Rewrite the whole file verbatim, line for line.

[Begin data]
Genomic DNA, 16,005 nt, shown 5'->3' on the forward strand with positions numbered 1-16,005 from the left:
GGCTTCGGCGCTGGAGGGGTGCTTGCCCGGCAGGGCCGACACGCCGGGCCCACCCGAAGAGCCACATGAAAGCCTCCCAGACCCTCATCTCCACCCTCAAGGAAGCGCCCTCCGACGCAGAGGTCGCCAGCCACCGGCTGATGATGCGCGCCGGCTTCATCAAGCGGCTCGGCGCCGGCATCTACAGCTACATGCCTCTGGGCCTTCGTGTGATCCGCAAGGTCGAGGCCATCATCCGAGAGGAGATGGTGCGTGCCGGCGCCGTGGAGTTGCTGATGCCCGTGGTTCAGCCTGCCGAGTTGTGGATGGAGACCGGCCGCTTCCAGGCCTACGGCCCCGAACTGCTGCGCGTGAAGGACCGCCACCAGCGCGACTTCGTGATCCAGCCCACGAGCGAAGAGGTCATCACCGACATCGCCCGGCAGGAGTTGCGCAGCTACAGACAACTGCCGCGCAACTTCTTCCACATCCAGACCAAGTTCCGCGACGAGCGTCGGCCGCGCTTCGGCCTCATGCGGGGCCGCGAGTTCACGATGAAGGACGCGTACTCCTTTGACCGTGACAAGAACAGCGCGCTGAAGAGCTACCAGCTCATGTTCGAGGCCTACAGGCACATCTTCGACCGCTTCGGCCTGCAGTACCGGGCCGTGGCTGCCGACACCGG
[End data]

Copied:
Genomic DNA, 16,005 nt, shown 5'->3' on the forward strand with positions numbered 1-16,005 from the left:
GGCTTCGGCGCTGGAGGGGTGCTTGCCCGGCAGGGCCGACACGCCGGGCCCACCCGAAGAGCCACATGAAAGCCTCCCAGACCCTCATCTCCACCCTCAAGGAAGCGCCCTCCGACGCAGAGGTCGCCAGCCACCGGCTGATGATGCGCGCCGGCTTCATCAAGCGGCTCGGCGCCGGCATCTACAGCTACATGCCTCTGGGCCTTCGTGTGATCCGCAAGGTCGAGGCCATCATCCGAGAGGAGATGGTGCGTGCCGGCGCCGTGGAGTTGCTGATGCCCGTGGTTCAGCCTGCCGAGTTGTGGATGGAGACCGGCCGCTTCCAGGCCTACGGCCCCGAACTGCTGCGCGTGAAGGACCGCCACCAGCGCGACTTCGTGATCCAGCCCACGAGCGAAGAGGTCATCACCGACATCGCCCGGCAGGAGTTGCGCAGCTACAGACAACTGCCGCGCAACTTCTTCCACATCCAGACCAAGTTCCGCGACGAGCGTCGGCCGCGCTTCGGCCTCATGCGGGGCCGCGAGTTCACGATGAAGGACGCGTACTCCTTTGACCGTGACAAGAACAGCGCGCTGAAGAGCTACCAGCTCATGTTCGAGGCCTACAGGCACATCTTCGACCGCTTCGGCCTGCAGTACCGGGCCGTGGCTGCCGACACCGG